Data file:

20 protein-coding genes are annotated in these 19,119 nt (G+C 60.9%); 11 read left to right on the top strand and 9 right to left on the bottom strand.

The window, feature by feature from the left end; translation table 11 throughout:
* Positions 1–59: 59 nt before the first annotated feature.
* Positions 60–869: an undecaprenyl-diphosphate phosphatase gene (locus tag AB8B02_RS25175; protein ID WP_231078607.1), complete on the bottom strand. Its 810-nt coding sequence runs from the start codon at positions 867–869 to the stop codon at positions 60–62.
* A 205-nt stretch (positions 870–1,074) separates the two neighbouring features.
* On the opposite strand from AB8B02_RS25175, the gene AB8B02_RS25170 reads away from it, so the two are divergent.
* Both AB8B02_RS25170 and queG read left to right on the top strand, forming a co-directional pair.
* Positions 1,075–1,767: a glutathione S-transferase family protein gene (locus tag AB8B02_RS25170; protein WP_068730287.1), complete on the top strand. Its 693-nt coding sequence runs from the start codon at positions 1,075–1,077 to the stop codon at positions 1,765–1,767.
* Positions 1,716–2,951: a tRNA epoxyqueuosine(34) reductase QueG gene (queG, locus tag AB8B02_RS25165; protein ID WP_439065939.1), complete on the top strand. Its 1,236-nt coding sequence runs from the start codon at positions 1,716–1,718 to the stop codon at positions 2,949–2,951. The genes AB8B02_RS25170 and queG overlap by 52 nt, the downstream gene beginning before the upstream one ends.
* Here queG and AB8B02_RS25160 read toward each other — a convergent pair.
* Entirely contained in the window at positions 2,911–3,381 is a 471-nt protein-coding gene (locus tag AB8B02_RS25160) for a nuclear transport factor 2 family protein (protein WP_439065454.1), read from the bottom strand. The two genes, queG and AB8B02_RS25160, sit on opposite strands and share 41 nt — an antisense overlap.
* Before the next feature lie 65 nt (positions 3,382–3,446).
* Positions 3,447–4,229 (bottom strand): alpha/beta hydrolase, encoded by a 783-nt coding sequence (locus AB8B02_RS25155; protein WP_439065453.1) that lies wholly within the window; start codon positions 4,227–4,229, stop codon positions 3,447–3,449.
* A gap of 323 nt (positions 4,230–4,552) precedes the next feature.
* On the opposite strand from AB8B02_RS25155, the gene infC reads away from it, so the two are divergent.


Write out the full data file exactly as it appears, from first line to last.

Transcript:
20 protein-coding genes are annotated in these 19,119 nt (G+C 60.9%); 11 read left to right on the top strand and 9 right to left on the bottom strand.

The window, feature by feature from the left end; translation table 11 throughout:
* Positions 1–59: 59 nt before the first annotated feature.
* Positions 60–869: an undecaprenyl-diphosphate phosphatase gene (locus tag AB8B02_RS25175; protein ID WP_231078607.1), complete on the bottom strand. Its 810-nt coding sequence runs from the start codon at positions 867–869 to the stop codon at positions 60–62.
* A 205-nt stretch (positions 870–1,074) separates the two neighbouring features.
* On the opposite strand from AB8B02_RS25175, the gene AB8B02_RS25170 reads away from it, so the two are divergent.
* Both AB8B02_RS25170 and queG read left to right on the top strand, forming a co-directional pair.
* Positions 1,075–1,767: a glutathione S-transferase family protein gene (locus tag AB8B02_RS25170; protein WP_068730287.1), complete on the top strand. Its 693-nt coding sequence runs from the start codon at positions 1,075–1,077 to the stop codon at positions 1,765–1,767.
* Positions 1,716–2,951: a tRNA epoxyqueuosine(34) reductase QueG gene (queG, locus tag AB8B02_RS25165; protein ID WP_439065939.1), complete on the top strand. Its 1,236-nt coding sequence runs from the start codon at positions 1,716–1,718 to the stop codon at positions 2,949–2,951. The genes AB8B02_RS25170 and queG overlap by 52 nt, the downstream gene beginning before the upstream one ends.
* Here queG and AB8B02_RS25160 read toward each other — a convergent pair.
* Entirely contained in the window at positions 2,911–3,381 is a 471-nt protein-coding gene (locus tag AB8B02_RS25160) for a nuclear transport factor 2 family protein (protein WP_439065454.1), read from the bottom strand. The two genes, queG and AB8B02_RS25160, sit on opposite strands and share 41 nt — an antisense overlap.
* Before the next feature lie 65 nt (positions 3,382–3,446).
* Positions 3,447–4,229 (bottom strand): alpha/beta hydrolase, encoded by a 783-nt coding sequence (locus AB8B02_RS25155; protein WP_439065453.1) that lies wholly within the window; start codon positions 4,227–4,229, stop codon positions 3,447–3,449.
* A gap of 323 nt (positions 4,230–4,552) precedes the next feature.
* On the opposite strand from AB8B02_RS25155, the gene infC reads away from it, so the two are divergent.